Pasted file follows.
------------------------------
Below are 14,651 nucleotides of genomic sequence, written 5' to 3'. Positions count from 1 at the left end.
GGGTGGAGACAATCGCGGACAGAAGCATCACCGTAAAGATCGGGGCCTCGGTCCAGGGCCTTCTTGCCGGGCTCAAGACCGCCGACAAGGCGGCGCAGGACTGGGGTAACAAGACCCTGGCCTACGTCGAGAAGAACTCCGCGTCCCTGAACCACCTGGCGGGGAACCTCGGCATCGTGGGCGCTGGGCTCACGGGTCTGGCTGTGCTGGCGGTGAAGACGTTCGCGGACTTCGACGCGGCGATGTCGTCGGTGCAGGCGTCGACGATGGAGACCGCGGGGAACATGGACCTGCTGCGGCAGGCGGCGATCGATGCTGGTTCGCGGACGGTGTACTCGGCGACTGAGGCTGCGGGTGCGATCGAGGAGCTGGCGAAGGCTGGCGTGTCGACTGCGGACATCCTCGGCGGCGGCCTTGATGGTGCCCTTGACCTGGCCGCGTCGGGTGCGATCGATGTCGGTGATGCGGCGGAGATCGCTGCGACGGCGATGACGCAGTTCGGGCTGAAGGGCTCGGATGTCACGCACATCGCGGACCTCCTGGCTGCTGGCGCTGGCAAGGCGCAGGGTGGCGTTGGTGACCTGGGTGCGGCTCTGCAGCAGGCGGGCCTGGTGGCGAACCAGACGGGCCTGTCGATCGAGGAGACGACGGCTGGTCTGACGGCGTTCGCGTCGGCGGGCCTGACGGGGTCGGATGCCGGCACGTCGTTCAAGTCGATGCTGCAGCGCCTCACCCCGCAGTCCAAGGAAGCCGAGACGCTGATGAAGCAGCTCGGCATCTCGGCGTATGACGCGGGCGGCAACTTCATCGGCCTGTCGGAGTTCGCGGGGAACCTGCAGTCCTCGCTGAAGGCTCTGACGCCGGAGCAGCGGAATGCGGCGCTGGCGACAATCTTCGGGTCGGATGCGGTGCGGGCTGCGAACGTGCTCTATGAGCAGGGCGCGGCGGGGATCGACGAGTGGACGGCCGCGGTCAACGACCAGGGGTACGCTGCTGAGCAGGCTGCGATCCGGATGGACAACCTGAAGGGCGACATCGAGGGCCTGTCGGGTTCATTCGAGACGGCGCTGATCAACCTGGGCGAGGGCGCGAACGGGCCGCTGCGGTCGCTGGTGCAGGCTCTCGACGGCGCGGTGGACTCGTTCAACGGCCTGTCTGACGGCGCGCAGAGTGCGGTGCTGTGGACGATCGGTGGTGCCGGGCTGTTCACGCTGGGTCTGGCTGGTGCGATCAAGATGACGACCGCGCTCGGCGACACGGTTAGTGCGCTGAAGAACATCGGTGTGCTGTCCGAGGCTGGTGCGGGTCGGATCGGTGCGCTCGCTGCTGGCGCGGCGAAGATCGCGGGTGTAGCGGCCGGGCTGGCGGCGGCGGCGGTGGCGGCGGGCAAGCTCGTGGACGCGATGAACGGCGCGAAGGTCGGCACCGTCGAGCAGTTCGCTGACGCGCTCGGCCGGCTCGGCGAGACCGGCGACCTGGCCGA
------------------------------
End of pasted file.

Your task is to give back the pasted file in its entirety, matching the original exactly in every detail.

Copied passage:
Below are 14,651 nucleotides of genomic sequence, written 5' to 3'. Positions count from 1 at the left end.
GGGTGGAGACAATCGCGGACAGAAGCATCACCGTAAAGATCGGGGCCTCGGTCCAGGGCCTTCTTGCCGGGCTCAAGACCGCCGACAAGGCGGCGCAGGACTGGGGTAACAAGACCCTGGCCTACGTCGAGAAGAACTCCGCGTCCCTGAACCACCTGGCGGGGAACCTCGGCATCGTGGGCGCTGGGCTCACGGGTCTGGCTGTGCTGGCGGTGAAGACGTTCGCGGACTTCGACGCGGCGATGTCGTCGGTGCAGGCGTCGACGATGGAGACCGCGGGGAACATGGACCTGCTGCGGCAGGCGGCGATCGATGCTGGTTCGCGGACGGTGTACTCGGCGACTGAGGCTGCGGGTGCGATCGAGGAGCTGGCGAAGGCTGGCGTGTCGACTGCGGACATCCTCGGCGGCGGCCTTGATGGTGCCCTTGACCTGGCCGCGTCGGGTGCGATCGATGTCGGTGATGCGGCGGAGATCGCTGCGACGGCGATGACGCAGTTCGGGCTGAAGGGCTCGGATGTCACGCACATCGCGGACCTCCTGGCTGCTGGCGCTGGCAAGGCGCAGGGTGGCGTTGGTGACCTGGGTGCGGCTCTGCAGCAGGCGGGCCTGGTGGCGAACCAGACGGGCCTGTCGATCGAGGAGACGACGGCTGGTCTGACGGCGTTCGCGTCGGCGGGCCTGACGGGGTCGGATGCCGGCACGTCGTTCAAGTCGATGCTGCAGCGCCTCACCCCGCAGTCCAAGGAAGCCGAGACGCTGATGAAGCAGCTCGGCATCTCGGCGTATGACGCGGGCGGCAACTTCATCGGCCTGTCGGAGTTCGCGGGGAACCTGCAGTCCTCGCTGAAGGCTCTGACGCCGGAGCAGCGGAATGCGGCGCTGGCGACAATCTTCGGGTCGGATGCGGTGCGGGCTGCGAACGTGCTCTATGAGCAGGGCGCGGCGGGGATCGACGAGTGGACGGCCGCGGTCAACGACCAGGGGTACGCTGCTGAGCAGGCTGCGATCCGGATGGACAACCTGAAGGGCGACATCGAGGGCCTGTCGGGTTCATTCGAGACGGCGCTGATCAACCTGGGCGAGGGCGCGAACGGGCCGCTGCGGTCGCTGGTGCAGGCTCTCGACGGCGCGGTGGACTCGTTCAACGGCCTGTCTGACGGCGCGCAGAGTGCGGTGCTGTGGACGATCGGTGGTGCCGGGCTGTTCACGCTGGGTCTGGCTGGTGCGATCAAGATGACGACCGCGCTCGGCGACACGGTTAGTGCGCTGAAGAACATCGGTGTGCTGTCCGAGGCTGGTGCGGGTCGGATCGGTGCGCTCGCTGCTGGCGCGGCGAAGATCGCGGGTGTAGCGGCCGGGCTGGCGGCGGCGGCGGTGGCGGCGGGCAAGCTCGTGGACGCGATGAACGGCGCGAAGGTCGGCACCGTCGAGCAGTTCGCTGACGCGCTCGGCCGGCTCGGCGAGACCGGCGACCTGGCCGA